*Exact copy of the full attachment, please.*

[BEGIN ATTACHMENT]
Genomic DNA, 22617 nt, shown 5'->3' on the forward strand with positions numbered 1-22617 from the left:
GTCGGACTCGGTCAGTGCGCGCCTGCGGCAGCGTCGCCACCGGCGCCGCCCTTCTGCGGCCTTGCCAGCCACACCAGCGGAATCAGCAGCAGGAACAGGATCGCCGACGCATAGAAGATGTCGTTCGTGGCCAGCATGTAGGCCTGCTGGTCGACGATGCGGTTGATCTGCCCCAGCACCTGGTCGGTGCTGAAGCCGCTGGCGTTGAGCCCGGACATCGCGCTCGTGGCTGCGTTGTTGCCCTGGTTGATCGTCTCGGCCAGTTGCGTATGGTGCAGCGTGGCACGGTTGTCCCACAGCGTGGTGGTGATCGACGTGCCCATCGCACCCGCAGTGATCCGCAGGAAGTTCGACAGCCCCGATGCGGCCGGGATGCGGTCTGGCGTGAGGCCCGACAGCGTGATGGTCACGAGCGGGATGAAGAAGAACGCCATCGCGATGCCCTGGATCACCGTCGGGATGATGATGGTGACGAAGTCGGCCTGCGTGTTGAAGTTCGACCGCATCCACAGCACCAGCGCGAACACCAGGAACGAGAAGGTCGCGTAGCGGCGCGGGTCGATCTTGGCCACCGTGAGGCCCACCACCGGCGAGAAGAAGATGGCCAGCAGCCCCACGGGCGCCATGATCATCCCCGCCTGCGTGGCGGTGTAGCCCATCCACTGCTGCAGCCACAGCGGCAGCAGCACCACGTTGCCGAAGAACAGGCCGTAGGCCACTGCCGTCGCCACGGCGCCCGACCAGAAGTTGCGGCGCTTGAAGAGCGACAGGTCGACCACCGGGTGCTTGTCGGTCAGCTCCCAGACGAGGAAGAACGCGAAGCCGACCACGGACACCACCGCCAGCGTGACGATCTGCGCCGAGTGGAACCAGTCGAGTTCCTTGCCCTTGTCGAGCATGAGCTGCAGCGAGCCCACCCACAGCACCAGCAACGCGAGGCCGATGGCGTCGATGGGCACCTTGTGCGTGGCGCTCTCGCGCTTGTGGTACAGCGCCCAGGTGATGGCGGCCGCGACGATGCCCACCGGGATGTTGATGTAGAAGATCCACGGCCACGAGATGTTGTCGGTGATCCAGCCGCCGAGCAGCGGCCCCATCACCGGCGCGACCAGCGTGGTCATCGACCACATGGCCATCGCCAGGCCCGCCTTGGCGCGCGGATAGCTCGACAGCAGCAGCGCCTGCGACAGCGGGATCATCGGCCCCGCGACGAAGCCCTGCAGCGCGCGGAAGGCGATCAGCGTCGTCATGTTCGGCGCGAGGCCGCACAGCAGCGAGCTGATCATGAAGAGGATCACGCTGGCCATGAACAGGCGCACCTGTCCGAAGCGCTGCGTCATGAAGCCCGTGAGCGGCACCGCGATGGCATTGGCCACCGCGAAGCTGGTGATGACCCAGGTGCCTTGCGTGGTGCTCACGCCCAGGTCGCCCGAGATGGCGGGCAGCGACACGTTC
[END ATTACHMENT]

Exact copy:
Genomic DNA, 22617 nt, shown 5'->3' on the forward strand with positions numbered 1-22617 from the left:
GTCGGACTCGGTCAGTGCGCGCCTGCGGCAGCGTCGCCACCGGCGCCGCCCTTCTGCGGCCTTGCCAGCCACACCAGCGGAATCAGCAGCAGGAACAGGATCGCCGACGCATAGAAGATGTCGTTCGTGGCCAGCATGTAGGCCTGCTGGTCGACGATGCGGTTGATCTGCCCCAGCACCTGGTCGGTGCTGAAGCCGCTGGCGTTGAGCCCGGACATCGCGCTCGTGGCTGCGTTGTTGCCCTGGTTGATCGTCTCGGCCAGTTGCGTATGGTGCAGCGTGGCACGGTTGTCCCACAGCGTGGTGGTGATCGACGTGCCCATCGCACCCGCAGTGATCCGCAGGAAGTTCGACAGCCCCGATGCGGCCGGGATGCGGTCTGGCGTGAGGCCCGACAGCGTGATGGTCACGAGCGGGATGAAGAAGAACGCCATCGCGATGCCCTGGATCACCGTCGGGATGATGATGGTGACGAAGTCGGCCTGCGTGTTGAAGTTCGACCGCATCCACAGCACCAGCGCGAACACCAGGAACGAGAAGGTCGCGTAGCGGCGCGGGTCGATCTTGGCCACCGTGAGGCCCACCACCGGCGAGAAGAAGATGGCCAGCAGCCCCACGGGCGCCATGATCATCCCCGCCTGCGTGGCGGTGTAGCCCATCCACTGCTGCAGCCACAGCGGCAGCAGCACCACGTTGCCGAAGAACAGGCCGTAGGCCACTGCCGTCGCCACGGCGCCCGACCAGAAGTTGCGGCGCTTGAAGAGCGACAGGTCGACCACCGGGTGCTTGTCGGTCAGCTCCCAGACGAGGAAGAACGCGAAGCCGACCACGGACACCACCGCCAGCGTGACGATCTGCGCCGAGTGGAACCAGTCGAGTTCCTTGCCCTTGTCGAGCATGAGCTGCAGCGAGCCCACCCACAGCACCAGCAACGCGAGGCCGATGGCGTCGATGGGCACCTTGTGCGTGGCGCTCTCGCGCTTGTGGTACAGCGCCCAGGTGATGGCGGCCGCGACGATGCCCACCGGGATGTTGATGTAGAAGATCCACGGCCACGAGATGTTGTCGGTGATCCAGCCGCCGAGCAGCGGCCCCATCACCGGCGCGACCAGCGTGGTCATCGACCACATGGCCATCGCCAGGCCCGCCTTGGCGCGCGGATAGCTCGACAGCAGCAGCGCCTGCGACAGCGGGATCATCGGCCCCGCGACGAAGCCCTGCAGCGCGCGGAAGGCGATCAGCGTCGTCATGTTCGGCGCGAGGCCGCACAGCAGCGAGCTGATCATGAAGAGGATCACGCTGGCCATGAACAGGCGCACCTGTCCGAAGCGCTGCGTCATGAAGCCCGTGAGCGGCACCGCGATGGCATTGGCCACCGCGAAGCTGGTGATGACCCAGGTGCCTTGCGTGGTGCTCACGCCCAGGTCGCCCGAGATGGCGGGCAGCGACACGTTC